Photo by Jimmie Evak Caribou (rangifer turandus, L) is call 'tuttu' by the Inupiat of NW Alaska. Caribou is served in different ways during a Thanksgiving feast in Kotzebue. It can be eaten frozen and raw with seal oil, roasted, made into stews or soups, etc. Here it is being diced to add to beans for a caribou chili. Chili will be made in the regular way with an Inupiaq twist. Beans are called 'nilignaq' in Inupiaq because they make you 'niliq' or 'blow gas'.
Jimmie Evak
Photo by Jimmie Evak Caribou (rangifer turandus, L) is call 'tuttu' by the Inupiat of NW Alaska. Caribou is served in different ways during a Thanksgiving feast in Kotzebue. It can be eaten frozen and raw with seal oil, roasted, made into stews or soups, etc. Here it is being diced to add to beans for a caribou chili. Chili will be made in the regular way with an Inupiaq twist. Beans are called 'nilignaq' in Inupiaq because they make you 'niliq' or 'blow gas'.
Jimmie Evak
Photo by Jimmie Evak The Friend's Church holds an annual Thanksgiving feast and has done so for many years. The building where it is held in Kotzebue was a church at first, then a bigger one was built. This old church is used for holiday feasts and funeral potlucks, holiday bazaars, wedding receptions, etc. Although the tables are empty the day before Thanksgiving, dozens will come together for the annual Thanksgiving feast. The elders will sit and be served, while the younger people will get their own servings.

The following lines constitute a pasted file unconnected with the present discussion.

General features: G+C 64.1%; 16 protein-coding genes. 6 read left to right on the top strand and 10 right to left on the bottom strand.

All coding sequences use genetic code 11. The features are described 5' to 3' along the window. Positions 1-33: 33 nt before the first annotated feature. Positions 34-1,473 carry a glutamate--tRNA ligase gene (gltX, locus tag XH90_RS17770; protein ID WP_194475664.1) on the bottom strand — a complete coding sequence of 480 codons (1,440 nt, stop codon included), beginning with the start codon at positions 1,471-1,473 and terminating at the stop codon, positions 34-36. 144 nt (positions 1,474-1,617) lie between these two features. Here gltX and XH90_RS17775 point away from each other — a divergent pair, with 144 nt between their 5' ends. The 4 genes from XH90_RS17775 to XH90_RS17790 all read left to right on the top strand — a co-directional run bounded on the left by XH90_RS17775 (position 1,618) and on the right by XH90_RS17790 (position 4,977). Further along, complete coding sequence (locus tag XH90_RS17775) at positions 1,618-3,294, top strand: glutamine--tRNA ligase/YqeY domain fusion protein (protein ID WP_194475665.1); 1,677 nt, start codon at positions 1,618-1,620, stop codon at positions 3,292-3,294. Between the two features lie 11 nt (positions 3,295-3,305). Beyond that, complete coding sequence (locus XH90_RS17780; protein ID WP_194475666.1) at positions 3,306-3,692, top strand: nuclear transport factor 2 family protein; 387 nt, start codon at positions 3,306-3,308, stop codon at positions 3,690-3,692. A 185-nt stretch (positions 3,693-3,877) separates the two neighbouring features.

Jimmie Evak
Photo by Jimmie Evak The Friend's Church holds an annual Thanksgiving feast and has done so for many years. The building where it is held in Kotzebue was a church at first, then a bigger one was built. This old church is used for holiday feasts and funeral potlucks, holiday bazaars, wedding receptions, etc. Although the tables are empty the day before Thanksgiving, dozens will come together for the annual Thanksgiving feast. The elders will sit and be served, while the younger people will get their own servings.
Jimmie Evak
Photo by Jimmie Evak The night before Thanksgiving, a service will be held in the 'new' Friend's Church, where parishioners will express their gratitude to God by testimony and song. This Friend's Church was established in 1897 in Kotzebue and has churches in every village in the NANA Region. Region-wide conferences are held in midwinter, usually March, and midsummer, usually July, where hundreds of followers attend these events. Picture taken November 27, 2013 at 12:42 pm.
Jimmie Evak
Photo by Jimmie Evak On Nov. 25, 2013, price per pound for Butterball turkeys was 2.38 at the AC Store in Kotzebue.